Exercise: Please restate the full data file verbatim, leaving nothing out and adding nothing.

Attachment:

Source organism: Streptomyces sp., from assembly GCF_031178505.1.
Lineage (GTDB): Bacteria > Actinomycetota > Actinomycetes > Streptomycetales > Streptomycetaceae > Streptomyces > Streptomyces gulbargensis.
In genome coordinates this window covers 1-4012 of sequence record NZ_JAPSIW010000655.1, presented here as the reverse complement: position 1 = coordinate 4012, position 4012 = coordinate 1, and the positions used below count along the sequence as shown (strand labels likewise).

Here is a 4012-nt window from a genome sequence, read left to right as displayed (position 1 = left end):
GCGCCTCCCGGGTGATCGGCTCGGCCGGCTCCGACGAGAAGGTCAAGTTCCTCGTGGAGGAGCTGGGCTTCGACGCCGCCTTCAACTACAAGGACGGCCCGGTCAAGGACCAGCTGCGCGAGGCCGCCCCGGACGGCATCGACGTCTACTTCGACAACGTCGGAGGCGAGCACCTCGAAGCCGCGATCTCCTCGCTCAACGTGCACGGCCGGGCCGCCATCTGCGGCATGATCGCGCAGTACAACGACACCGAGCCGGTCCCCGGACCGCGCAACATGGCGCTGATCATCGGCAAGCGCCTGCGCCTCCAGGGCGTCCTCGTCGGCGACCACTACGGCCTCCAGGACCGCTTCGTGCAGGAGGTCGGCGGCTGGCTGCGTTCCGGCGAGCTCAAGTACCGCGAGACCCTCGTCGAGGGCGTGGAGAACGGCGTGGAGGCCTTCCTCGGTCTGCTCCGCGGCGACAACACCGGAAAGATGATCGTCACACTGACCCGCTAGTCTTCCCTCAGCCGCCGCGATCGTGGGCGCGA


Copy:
Source organism: Streptomyces sp., from assembly GCF_031178505.1.
Lineage (GTDB): Bacteria > Actinomycetota > Actinomycetes > Streptomycetales > Streptomycetaceae > Streptomyces > Streptomyces gulbargensis.
In genome coordinates this window covers 1-4012 of sequence record NZ_JAPSIW010000655.1, presented here as the reverse complement: position 1 = coordinate 4012, position 4012 = coordinate 1, and the positions used below count along the sequence as shown (strand labels likewise).

Here is a 4012-nt window from a genome sequence, read left to right as displayed (position 1 = left end):
GCGCCTCCCGGGTGATCGGCTCGGCCGGCTCCGACGAGAAGGTCAAGTTCCTCGTGGAGGAGCTGGGCTTCGACGCCGCCTTCAACTACAAGGACGGCCCGGTCAAGGACCAGCTGCGCGAGGCCGCCCCGGACGGCATCGACGTCTACTTCGACAACGTCGGAGGCGAGCACCTCGAAGCCGCGATCTCCTCGCTCAACGTGCACGGCCGGGCCGCCATCTGCGGCATGATCGCGCAGTACAACGACACCGAGCCGGTCCCCGGACCGCGCAACATGGCGCTGATCATCGGCAAGCGCCTGCGCCTCCAGGGCGTCCTCGTCGGCGACCACTACGGCCTCCAGGACCGCTTCGTGCAGGAGGTCGGCGGCTGGCTGCGTTCCGGCGAGCTCAAGTACCGCGAGACCCTCGTCGAGGGCGTGGAGAACGGCGTGGAGGCCTTCCTCGGTCTGCTCCGCGGCGACAACACCGGAAAGATGATCGTCACACTGACCCGCTAGTCTTCCCTCAGCCGCCGCGATCGTGGGCGCGA